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'Way Too Late': Inside Amazon's Biggest Outbreak
Written by <a href="index.php?option=com_comprofiler&task=userProfile&user=54400"><span class="small">Karen Weise, The New York Times</span></a>   
Tuesday, 19 May 2020 12:53

Weise writes: "Therese Kelly arrived for her shift at an Amazon warehouse on March 27 to find her co-workers standing clustered in the cavernous space."

Therese Kelly, a longtime Amazon employee, said many safety measures were not followed at the warehouse in Hazle Township, PA. She tested positive for Covid-19. (photo: Michelle Gustafson/NYT)
Therese Kelly, a longtime Amazon employee, said many safety measures were not followed at the warehouse in Hazle Township, PA. She tested positive for Covid-19. (photo: Michelle Gustafson/NYT)


'Way Too Late': Inside Amazon's Biggest Outbreak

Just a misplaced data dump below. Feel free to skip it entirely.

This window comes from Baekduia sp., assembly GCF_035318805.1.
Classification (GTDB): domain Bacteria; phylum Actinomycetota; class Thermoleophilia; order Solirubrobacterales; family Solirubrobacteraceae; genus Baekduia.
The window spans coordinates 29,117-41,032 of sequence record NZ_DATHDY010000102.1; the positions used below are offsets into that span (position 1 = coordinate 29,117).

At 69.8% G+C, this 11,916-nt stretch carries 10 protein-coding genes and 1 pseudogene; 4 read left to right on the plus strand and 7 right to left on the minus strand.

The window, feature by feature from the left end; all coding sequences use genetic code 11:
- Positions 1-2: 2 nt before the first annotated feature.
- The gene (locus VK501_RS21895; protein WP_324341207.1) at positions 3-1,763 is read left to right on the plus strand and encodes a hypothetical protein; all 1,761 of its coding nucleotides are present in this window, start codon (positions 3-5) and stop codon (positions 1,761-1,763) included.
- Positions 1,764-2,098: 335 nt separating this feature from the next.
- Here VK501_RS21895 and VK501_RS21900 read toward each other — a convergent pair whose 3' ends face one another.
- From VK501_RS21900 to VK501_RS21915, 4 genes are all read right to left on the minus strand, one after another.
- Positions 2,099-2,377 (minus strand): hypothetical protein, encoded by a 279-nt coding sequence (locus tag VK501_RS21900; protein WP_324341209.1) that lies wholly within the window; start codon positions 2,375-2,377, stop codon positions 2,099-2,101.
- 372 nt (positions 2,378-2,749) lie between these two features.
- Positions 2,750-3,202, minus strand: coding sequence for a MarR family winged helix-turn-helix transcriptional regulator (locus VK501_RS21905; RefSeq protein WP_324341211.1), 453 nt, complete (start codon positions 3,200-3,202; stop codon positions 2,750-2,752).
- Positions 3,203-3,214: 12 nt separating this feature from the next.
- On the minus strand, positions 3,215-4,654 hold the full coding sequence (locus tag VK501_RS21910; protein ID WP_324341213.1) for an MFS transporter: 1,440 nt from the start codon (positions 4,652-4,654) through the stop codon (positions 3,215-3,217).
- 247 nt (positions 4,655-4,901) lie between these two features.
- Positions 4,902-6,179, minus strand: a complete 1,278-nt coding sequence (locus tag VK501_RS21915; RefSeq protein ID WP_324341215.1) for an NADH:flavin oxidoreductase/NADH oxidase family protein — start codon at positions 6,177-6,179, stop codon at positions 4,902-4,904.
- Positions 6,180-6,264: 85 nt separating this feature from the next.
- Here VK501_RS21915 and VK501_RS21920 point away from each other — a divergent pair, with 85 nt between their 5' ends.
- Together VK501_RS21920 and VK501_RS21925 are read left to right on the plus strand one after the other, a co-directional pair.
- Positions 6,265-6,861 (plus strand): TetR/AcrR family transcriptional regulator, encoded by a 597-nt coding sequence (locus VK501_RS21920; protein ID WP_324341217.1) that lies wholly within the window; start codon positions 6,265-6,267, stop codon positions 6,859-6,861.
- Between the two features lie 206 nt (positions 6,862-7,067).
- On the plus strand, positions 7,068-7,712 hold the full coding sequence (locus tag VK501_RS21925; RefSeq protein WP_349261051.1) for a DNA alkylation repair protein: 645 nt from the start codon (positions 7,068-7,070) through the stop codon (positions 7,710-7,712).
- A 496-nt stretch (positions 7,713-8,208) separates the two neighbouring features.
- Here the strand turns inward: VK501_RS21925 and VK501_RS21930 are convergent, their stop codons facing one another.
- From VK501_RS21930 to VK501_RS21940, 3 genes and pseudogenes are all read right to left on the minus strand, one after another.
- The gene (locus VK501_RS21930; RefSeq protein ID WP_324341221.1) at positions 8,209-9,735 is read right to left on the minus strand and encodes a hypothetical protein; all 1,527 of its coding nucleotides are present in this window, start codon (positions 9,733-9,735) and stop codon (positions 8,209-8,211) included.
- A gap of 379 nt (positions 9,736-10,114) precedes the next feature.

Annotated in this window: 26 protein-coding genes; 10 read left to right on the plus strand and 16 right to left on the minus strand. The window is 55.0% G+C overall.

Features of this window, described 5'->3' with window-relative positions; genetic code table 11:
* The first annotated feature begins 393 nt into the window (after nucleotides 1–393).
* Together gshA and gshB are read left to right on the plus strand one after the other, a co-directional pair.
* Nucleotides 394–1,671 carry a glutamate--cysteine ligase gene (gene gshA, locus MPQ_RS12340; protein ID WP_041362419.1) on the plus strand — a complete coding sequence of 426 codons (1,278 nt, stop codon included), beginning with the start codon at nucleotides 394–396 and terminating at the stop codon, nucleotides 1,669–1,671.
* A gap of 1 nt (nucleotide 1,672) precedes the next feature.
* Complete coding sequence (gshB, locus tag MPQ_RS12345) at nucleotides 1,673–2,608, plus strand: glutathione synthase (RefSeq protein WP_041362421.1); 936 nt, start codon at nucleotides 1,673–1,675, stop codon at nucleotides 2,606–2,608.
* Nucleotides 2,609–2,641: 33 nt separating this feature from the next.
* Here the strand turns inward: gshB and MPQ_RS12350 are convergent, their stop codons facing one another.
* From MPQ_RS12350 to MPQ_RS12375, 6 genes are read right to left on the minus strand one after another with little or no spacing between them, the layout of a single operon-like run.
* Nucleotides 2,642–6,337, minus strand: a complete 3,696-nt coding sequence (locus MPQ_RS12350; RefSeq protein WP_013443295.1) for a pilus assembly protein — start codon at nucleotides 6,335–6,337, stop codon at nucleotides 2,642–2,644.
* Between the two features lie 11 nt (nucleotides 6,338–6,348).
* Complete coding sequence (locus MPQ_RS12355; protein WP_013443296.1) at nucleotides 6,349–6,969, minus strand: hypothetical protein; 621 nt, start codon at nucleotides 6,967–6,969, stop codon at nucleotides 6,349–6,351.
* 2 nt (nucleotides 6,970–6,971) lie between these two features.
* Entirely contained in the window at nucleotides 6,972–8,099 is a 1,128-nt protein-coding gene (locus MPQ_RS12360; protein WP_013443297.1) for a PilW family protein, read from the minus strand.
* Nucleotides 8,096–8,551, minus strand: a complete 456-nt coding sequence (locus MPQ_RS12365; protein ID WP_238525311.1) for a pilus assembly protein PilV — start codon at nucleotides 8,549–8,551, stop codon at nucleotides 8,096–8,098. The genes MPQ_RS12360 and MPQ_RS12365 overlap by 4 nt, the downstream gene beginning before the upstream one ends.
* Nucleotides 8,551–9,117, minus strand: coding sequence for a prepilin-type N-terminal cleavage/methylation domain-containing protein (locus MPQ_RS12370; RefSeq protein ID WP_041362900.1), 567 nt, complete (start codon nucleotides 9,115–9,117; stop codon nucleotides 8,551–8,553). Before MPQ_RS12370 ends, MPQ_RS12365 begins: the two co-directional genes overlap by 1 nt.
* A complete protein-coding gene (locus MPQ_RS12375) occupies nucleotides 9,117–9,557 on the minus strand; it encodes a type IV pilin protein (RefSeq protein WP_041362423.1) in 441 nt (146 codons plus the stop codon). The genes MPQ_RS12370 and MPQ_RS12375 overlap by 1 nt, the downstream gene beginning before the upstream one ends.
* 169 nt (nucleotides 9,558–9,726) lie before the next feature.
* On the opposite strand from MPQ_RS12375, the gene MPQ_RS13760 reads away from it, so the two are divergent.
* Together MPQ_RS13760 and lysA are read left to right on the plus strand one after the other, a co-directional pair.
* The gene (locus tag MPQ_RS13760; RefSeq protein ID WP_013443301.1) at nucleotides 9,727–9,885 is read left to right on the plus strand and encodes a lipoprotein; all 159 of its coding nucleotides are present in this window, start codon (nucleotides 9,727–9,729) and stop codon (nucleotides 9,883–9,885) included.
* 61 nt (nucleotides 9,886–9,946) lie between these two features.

By Karen Weise, The New York Times

19 May 20


A warehouse in the foothills of the Poconos has had more known Covid-19 cases than any of Amazon’s others after missing early opportunities to protect workers.

herese Kelly arrived for her shift at an Amazon warehouse on March 27 to find her co-workers standing clustered in the cavernous space. They were awaiting a buildingwide announcement, a rarity at the complex known as AVP1. Over a loudspeaker, a manager told them what they had feared: For the first time, an employee had tested positive for the coronavirus.

Some of the workers cut short their shifts and went home. Ms. Kelly, 63, got to work, one of the hundreds of thousands of Amazon employees dealing with the spike in online orders from millions of Americans quarantined at home.

In the less than two months since then, the warehouse in the foothills of the Pocono Mountains of northeastern Pennsylvania has become Amazon’s biggest Covid-19 hot spot. More employees at AVP1 have been infected by the coronavirus than at any of Amazon’s roughly 500 other facilities in the United States.

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